New Lt.-Gov. Janice Filmon says about time woman named to post

Janice Filmon says it's about time another woman was appointed Lieutenant-Governor in Manitoba.

Janice Filmon only second woman to become Lieutenant-Governor in Manitoba

Gov.-Gen. David Johnston invests Janice Filmon as a member of the Order of Canada during a ceremony at Rideau Hall on Dec. 13, 2013, in Ottawa. (Patrick Doyle/Canadian Press)

Janice Filmon says it's about time another woman was appointed Lieutenant-Governor in Manitoba.

The wife of former Premier Gary Filmon becomes the province's 25th Lieutenant-Governor later this year. Filmon is well-known in Manitoba for her philanthropy and she currently serves as the chairperson for CancerCare Manitoba. 

"I'm very excited," Filmon said Wednesday. "There's things I do know about the role of course, having been in public life with my husband and I think that there will probably be surprises."

Filmon is only the second woman named to the post.  Pearl McGonigal held the office from 1981-1986. "I think it's wonderful. I would have been very disappointed had there been another male appointed, because in this day and age I think we need to have some more equality in that area and diversity," Filmon said.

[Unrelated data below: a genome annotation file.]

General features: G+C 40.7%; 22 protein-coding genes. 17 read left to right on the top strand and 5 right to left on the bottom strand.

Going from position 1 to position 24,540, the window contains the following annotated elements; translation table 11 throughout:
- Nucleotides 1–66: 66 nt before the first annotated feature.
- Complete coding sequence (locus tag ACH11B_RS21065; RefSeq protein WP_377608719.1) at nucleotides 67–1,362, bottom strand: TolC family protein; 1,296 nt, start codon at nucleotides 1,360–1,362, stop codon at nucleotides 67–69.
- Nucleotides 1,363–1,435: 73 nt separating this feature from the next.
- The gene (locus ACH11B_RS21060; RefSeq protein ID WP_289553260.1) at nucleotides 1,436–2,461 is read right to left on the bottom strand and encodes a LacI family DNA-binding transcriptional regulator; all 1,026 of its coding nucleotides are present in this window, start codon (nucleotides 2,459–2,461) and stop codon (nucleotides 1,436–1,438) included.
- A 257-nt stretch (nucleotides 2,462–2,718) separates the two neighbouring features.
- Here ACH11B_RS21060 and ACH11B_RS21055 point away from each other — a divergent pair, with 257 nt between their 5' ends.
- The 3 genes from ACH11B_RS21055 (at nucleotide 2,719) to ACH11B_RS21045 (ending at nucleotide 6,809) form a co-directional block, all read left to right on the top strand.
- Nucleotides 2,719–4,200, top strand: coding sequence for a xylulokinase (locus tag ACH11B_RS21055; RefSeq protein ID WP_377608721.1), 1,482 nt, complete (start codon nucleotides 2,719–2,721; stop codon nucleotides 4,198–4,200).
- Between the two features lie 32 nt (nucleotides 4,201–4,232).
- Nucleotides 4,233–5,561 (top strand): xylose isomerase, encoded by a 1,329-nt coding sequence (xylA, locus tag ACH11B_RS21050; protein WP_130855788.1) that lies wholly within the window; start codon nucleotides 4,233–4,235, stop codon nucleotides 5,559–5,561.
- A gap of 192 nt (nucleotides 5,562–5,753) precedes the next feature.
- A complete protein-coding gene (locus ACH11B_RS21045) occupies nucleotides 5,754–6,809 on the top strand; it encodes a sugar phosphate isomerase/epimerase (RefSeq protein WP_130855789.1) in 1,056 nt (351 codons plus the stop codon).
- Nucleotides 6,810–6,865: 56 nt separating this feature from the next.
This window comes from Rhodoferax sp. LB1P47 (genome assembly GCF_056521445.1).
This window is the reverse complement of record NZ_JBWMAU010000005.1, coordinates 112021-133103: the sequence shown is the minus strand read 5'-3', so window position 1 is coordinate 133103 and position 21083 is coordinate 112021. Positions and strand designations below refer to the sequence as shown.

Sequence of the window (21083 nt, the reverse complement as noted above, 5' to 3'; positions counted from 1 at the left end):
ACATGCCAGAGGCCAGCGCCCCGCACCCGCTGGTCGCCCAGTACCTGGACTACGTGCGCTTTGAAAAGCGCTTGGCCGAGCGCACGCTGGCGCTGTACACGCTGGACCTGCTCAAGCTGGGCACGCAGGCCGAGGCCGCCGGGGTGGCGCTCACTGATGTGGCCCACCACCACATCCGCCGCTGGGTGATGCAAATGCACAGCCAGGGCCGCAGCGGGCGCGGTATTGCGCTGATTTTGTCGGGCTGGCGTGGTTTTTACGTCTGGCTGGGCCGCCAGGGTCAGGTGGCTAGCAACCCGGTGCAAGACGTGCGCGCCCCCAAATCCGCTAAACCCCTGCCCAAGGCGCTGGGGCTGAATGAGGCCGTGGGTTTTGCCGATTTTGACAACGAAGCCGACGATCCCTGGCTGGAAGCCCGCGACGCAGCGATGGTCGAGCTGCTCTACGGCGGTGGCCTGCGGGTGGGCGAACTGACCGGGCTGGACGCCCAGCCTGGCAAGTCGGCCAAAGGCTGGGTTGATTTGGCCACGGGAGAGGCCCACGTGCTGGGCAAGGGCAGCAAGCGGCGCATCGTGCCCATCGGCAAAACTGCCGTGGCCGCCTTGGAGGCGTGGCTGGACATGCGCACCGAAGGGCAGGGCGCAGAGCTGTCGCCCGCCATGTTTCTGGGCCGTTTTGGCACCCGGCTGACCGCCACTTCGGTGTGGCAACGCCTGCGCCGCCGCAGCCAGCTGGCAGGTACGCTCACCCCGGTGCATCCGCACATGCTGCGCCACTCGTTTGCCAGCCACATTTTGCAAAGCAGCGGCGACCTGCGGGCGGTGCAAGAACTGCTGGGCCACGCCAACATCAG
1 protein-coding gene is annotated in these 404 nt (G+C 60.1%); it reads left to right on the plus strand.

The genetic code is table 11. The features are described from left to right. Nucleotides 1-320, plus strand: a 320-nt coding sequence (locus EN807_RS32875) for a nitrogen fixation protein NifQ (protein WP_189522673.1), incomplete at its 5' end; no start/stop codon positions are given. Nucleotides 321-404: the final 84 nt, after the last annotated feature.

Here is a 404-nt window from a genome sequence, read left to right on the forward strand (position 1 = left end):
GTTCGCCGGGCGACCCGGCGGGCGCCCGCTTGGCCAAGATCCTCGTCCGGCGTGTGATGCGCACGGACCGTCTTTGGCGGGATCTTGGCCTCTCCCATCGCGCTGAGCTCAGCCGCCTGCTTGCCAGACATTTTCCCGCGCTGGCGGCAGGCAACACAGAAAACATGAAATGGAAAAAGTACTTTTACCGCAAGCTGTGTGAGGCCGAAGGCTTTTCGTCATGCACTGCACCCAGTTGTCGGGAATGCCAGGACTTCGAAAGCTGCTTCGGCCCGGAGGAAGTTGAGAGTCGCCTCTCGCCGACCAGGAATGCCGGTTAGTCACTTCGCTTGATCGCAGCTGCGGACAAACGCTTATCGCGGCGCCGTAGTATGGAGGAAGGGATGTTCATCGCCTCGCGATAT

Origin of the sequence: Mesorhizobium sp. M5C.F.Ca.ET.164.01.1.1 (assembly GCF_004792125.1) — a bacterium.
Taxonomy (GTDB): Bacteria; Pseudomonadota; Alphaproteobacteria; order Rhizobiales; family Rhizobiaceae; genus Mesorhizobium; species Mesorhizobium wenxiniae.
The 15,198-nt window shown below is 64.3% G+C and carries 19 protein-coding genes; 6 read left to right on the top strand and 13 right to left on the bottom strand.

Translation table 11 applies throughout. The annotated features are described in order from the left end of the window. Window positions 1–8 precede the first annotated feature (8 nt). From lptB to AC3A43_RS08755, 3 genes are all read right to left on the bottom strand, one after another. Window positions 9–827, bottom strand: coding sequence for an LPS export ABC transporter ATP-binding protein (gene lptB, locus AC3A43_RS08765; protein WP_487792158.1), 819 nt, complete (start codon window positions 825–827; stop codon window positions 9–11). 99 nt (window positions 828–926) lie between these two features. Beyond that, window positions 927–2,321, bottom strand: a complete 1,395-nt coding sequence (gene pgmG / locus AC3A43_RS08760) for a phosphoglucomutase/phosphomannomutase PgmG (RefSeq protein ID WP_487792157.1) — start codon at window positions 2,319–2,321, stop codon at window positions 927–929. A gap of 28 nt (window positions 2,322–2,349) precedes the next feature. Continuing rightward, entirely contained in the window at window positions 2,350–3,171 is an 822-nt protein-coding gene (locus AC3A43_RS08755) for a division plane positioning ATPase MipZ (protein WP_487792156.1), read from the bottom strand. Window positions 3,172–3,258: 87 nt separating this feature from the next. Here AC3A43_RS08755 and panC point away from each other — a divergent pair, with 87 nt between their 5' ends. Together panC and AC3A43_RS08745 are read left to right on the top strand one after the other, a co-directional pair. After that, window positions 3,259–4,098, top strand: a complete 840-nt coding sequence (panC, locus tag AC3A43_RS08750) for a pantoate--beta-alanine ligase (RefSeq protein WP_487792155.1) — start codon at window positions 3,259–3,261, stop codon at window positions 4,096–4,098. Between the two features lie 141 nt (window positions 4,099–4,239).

"And so when I look at it I'm just very honoured that the Prime Minister gave me this opportunity. The support that's in the community. I really hope I can make a difference in some way."

As Lieutenant-Governor, Filmon will be in the spotlight, which she says is a complete role reversal for her and her husband.

"That's kind of cute. It's fun, when you think that so often we went somewhere and he would go first into the room or whatever. And this the other day, I could see he just walked, and then he stopped (laughs) and let me go through," she said.

"And we both had that quiet little giggle or look that you have for each other to say, 'Hmm, OKI get it.' Those are things are will be just natural and he is very supportive." 


To encourage thoughtful and respectful conversations, first and last names will appear with each submission to CBC/Radio-Canada's online communities (except in children and youth-oriented communities). Pseudonyms will no longer be permitted.

By submitting a comment, you accept that CBC has the right to reproduce and publish that comment in whole or in part, in any manner CBC chooses. Please note that CBC does not endorse the opinions expressed in comments. Comments on this story are moderated according to our Submission Guidelines. Comments are welcome while open. We reserve the right to close comments at any time.